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Thursday, December 8, 2016

“Why do we keep writing about scientists in the context of their gonads?” journalist Christine Aschwanden asked in a 2013 blog post. “Treating female scientists as special cases only perpetuates the idea that there’s something extraordinary about a woman doing science.”

Aschwanden was referring to the endemic problem she found in writings about scientists who happened to be women, namely that the article, profile, or obituary would inevitably diminish the scientist’s achievements by burying them in anecdotes about her husband, her children, or her success as a “role model.” To counter gender bias in science writing, she proposed the “Finkbeiner Test,” named for her colleague Ann Finkbeiner, who had lamented in her own blog post that writers who emphasize a scientist’s gender distract attention from where it belongs — on the science.

Headstrong: 52 Women Who Changed Science — and the World, a remarkable new book by Rachel Swaby, is focused on the science. It is endlessly fascinating, compulsively readable, accessible, and illuminative. In brisk, exuberant prose, Swaby creates lasting portraits of 52 women who deserve to be recognized, not as “women scientists,” but as revolutionary in their own right — as scientists whose innovations had a permanent impact on medicine, physics, astronomy, technology, and more; and whose contributions continue to influence the way we see our world, and ourselves.

You can read Swaby’s introduction below. The book is available for purchase here.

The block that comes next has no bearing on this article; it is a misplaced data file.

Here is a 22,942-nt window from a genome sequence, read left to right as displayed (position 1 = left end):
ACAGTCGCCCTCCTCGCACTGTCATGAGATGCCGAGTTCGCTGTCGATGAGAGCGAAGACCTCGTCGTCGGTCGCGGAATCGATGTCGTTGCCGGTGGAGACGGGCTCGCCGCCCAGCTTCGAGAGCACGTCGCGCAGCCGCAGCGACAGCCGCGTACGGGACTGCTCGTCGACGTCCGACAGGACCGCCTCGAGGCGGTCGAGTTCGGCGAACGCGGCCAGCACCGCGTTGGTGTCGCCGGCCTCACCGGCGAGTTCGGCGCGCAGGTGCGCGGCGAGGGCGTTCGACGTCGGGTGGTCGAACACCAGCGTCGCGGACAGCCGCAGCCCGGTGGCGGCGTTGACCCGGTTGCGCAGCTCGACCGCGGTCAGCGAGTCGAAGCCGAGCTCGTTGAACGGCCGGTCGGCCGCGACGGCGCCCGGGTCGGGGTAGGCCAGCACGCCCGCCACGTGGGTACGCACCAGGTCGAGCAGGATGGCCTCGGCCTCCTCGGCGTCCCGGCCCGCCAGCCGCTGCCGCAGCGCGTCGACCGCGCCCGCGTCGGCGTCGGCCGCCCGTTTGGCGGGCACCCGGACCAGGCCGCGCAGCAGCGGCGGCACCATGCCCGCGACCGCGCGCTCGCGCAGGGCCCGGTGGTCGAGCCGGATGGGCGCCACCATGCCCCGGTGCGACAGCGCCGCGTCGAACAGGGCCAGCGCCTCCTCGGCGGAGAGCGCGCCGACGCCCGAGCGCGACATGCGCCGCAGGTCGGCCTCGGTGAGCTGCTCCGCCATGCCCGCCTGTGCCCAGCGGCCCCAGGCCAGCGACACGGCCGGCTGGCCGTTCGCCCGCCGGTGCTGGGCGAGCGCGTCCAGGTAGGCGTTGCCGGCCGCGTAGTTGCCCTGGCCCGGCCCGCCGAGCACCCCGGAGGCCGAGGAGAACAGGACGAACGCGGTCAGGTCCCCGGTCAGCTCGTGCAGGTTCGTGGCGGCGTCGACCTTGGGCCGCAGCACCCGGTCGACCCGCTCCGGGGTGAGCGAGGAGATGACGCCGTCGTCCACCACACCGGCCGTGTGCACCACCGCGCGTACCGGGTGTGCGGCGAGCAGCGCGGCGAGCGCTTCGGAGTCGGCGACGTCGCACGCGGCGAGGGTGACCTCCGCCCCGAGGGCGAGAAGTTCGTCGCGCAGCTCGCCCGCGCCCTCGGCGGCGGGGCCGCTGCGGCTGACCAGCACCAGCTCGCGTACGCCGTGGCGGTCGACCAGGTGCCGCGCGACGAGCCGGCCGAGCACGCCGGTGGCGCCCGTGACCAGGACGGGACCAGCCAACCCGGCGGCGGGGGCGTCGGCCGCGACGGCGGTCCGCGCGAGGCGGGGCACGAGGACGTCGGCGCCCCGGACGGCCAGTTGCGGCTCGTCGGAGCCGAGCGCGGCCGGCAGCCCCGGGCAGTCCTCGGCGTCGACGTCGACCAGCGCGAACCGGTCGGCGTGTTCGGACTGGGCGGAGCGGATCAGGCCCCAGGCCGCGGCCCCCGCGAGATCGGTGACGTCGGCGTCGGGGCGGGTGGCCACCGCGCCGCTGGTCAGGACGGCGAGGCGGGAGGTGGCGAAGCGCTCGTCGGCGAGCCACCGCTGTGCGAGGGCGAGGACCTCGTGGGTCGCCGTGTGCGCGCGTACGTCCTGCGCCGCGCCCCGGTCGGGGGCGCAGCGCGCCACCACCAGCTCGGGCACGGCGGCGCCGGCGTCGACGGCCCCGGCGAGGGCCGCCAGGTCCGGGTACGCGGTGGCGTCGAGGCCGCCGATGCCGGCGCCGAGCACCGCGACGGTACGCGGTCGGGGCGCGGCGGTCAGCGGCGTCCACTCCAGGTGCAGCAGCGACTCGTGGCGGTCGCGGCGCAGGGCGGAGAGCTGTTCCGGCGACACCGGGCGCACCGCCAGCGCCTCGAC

This book about scientists began with beef stroganoff. According to the New York Times, Yvonne Brill made a mean one. In an obituary published in March 2013, Brill was honored with the title of “world’s best mom” because she “followed her husband from job to job and took eight years off from work to raise three children.” Only after a loud, public outcry did the Times amend the article so it would begin with the contribution that earned Brill a featured spot in the paper of record in the first place: “She was a brilliant rocket scientist.” Oh right. That.

The error — stroganoff before science; domesticity before personal achievement — is so cringe-worthy because it’s a com­mon one. In 1964, when Dorothy Crowfoot Hodgkin won the greatest award that chemistry has to offer, a paper declared “Nobel Prize for British Wife,” as if she had stumbled upon the complex structures of biochemical substances while matching her husband’s socks. We simply don’t speak of men in science this way. Their marital status isn’t considered necessary context in a biochemical breakthrough. Employment as an important aerospace engineer is not the big surprise hiding behind a warm plate of noodles. For men, scientific accomplishments are ac­cepted as something naturally within their grasp.